Thursday, June 9, 2011

US Supreme Court upholds "clear and convincing" invalidity standard

Hot off the press...  the US Supreme Court has decided i4i v. Microsoft.  At a quick glance: s.282 of the US Patent Act requires a party alleging invalidity to show it by "clear and convincing" evidence.  Also at a quick glance, this applies whether or not a piece of prior art was considered by the patent examiner.

And patentees breathe a big sigh of relief...  ;)  

Monday, March 7, 2011

Federal Court Overrules Supreme Court on Presumption of Validity

Go read the post on this topic at Sufficient Description. It brings up an interesting topic - when courts review the validity of patents, does it have to comply with administrative law principles, or is it its own standard? Professor Siebrasse notes that Gauthier J. in Eli Lilly / cefaclor 2009 FC 991 essentially ruled that Supreme Court musing on this point was wrong, and agrees with Gauthier J.

Friday, March 4, 2011

More on the Light and Warburton article on Drug Costs

I don’t want to be a blogger that leaves negative comments unaddressed in the comments section, so I want to bring up two good comments to my post on the Light and Warburton article.

First – actually, I shouldn’t have said anything about 11% being a high cost of capital. I certainly don’t keep track of what a reasonable cost is. It could be 20%, for all I know ;)

Second – Norman Siebrasse, who keeps an excellent blog SUFFICIENT DESCRIPTION, comments

But it does seem to me that including the cost of capital is appropriate. If the return to a pharma company cannot cover the cost of capital, then it won't raise the capital, and the research won't get done. To my mind, the reason we want to know drug costs is to know whether the need to promote the research justifies the high price. If that is right, then surely the costs that are essential to the research being undertaken must be included. The authors say "Calculating the cost of capital is a widely accepted exercise to determine whether a project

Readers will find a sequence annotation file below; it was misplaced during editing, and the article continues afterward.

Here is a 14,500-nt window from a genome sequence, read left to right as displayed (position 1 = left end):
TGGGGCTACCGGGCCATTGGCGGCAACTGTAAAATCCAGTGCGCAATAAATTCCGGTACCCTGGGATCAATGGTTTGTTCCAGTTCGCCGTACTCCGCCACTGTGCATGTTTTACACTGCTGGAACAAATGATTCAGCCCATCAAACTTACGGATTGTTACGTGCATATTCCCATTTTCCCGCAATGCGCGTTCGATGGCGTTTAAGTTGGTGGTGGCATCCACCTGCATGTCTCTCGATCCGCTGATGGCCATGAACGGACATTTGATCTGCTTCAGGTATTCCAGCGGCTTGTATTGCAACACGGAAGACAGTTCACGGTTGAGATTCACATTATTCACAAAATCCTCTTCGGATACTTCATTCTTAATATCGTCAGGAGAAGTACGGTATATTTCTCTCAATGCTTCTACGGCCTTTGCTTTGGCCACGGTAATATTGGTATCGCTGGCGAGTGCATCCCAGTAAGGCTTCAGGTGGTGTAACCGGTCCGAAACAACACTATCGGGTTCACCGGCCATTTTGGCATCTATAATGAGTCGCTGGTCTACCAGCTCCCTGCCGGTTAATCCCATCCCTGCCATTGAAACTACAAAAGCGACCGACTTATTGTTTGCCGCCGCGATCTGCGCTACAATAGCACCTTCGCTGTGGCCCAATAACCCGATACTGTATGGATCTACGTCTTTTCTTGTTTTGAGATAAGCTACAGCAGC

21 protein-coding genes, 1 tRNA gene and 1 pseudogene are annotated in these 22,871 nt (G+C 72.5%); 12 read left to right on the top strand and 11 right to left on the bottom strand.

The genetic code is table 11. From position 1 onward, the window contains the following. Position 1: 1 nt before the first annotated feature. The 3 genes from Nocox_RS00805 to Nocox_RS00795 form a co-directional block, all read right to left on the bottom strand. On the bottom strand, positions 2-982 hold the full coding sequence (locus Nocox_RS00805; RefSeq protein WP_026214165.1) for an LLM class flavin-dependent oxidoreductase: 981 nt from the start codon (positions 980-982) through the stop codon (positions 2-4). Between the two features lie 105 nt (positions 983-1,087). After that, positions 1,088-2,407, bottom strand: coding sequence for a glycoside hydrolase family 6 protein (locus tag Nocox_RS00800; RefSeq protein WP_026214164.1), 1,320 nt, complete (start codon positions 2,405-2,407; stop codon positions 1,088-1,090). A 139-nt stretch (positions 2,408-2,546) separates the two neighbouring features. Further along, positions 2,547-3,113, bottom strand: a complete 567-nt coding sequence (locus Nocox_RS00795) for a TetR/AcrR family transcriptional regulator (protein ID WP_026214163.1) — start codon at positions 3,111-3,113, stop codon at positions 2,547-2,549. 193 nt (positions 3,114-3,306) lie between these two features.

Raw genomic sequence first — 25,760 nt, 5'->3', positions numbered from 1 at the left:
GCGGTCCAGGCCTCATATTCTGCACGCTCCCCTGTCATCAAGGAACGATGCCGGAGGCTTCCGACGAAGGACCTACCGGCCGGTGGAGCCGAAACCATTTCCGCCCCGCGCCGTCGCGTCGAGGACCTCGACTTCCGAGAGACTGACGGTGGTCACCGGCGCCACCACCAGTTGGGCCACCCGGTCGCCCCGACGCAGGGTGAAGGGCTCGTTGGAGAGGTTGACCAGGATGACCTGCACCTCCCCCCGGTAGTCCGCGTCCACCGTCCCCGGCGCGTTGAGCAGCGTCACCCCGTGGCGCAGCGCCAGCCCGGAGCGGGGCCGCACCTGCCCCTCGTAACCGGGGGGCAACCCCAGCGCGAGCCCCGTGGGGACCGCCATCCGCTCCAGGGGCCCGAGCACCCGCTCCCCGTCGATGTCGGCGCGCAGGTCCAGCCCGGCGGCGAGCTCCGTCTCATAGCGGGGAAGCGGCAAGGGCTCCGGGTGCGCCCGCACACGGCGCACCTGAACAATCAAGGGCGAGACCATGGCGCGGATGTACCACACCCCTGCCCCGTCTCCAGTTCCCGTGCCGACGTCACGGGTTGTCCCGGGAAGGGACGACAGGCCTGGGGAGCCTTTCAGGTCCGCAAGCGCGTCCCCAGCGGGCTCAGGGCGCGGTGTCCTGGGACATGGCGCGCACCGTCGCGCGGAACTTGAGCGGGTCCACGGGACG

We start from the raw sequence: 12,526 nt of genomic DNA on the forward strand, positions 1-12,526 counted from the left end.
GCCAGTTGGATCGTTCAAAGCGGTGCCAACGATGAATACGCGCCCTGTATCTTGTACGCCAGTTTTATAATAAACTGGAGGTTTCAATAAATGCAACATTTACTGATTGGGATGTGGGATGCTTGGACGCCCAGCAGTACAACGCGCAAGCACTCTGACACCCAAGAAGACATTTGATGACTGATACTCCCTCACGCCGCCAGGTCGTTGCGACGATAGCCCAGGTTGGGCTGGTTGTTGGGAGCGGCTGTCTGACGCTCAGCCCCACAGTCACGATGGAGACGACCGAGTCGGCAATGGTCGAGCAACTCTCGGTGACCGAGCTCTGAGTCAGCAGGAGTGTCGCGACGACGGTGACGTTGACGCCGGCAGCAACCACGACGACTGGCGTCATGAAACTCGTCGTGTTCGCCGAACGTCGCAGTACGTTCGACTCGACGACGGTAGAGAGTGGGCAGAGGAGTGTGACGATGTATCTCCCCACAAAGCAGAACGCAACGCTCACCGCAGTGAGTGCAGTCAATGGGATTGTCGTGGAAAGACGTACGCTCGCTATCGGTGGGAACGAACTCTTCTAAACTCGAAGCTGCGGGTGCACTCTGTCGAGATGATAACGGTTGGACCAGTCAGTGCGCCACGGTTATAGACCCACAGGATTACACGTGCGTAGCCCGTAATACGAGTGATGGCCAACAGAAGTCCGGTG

should be undertaken; but as a claim on public money or citizens’ cash, it is unreasonable." The authors seem to agree that if the cost of capital is not covered, the project will not be undertaken. I don't understand why they say incuding these costs is unreasonable. So far as I can see, they do not offer any argument at all on p. 8, where the point is discussed at greatest length - it looks to me like an unsupported assertion.

As is often the case, Norman’s comments stop me in my tracks and cause me to re-assess.

My initial reaction was to agree – but then to express doubt that the pharma industry is making this clear when they recite a big cost of R&D number.

But that strikes me now as too glib. Norman is right – cost of capital is a reasonable thing to include in “drug costs” if one wants to know if we are providing enough protection (as opposed, maybe only in my mind ;) , to “R&D costs”).

I re-read that section in the Light and Warburton article. I think a key part of their position is

In other industries, huge investments to develop new products, like a new chip from Intel,
do not lead firms to make the argument for government-protected prices by claiming that
‘You owe us for all our R&D costs, plus what we would have made had we not undertaken
the project in the first place’.

In other words, Light and Welburton want to know why cost of capital makes a case for supporting more protection for a pharmaceutical company than a computer chip company (or whatever). Presumably, all innovative industry needs to cover the cost of capital.

Analysis of Drug R&D spending hits the popular press

I always think its the beginning of the end of the line for an idea or concept when people start publicly making fun of it. So THIS ARTICLE in Slate Magazine about the Light and Warburton study on drug R&D costs is interesting. The article concludes:

So the drug companies' $1.32 billion estimate was off, according to Light and Warburton, by only $977 million. Let's call it a rounding error.

Wednesday, March 2, 2011

Are Pharmaceutical R&D Costs Exaggerated?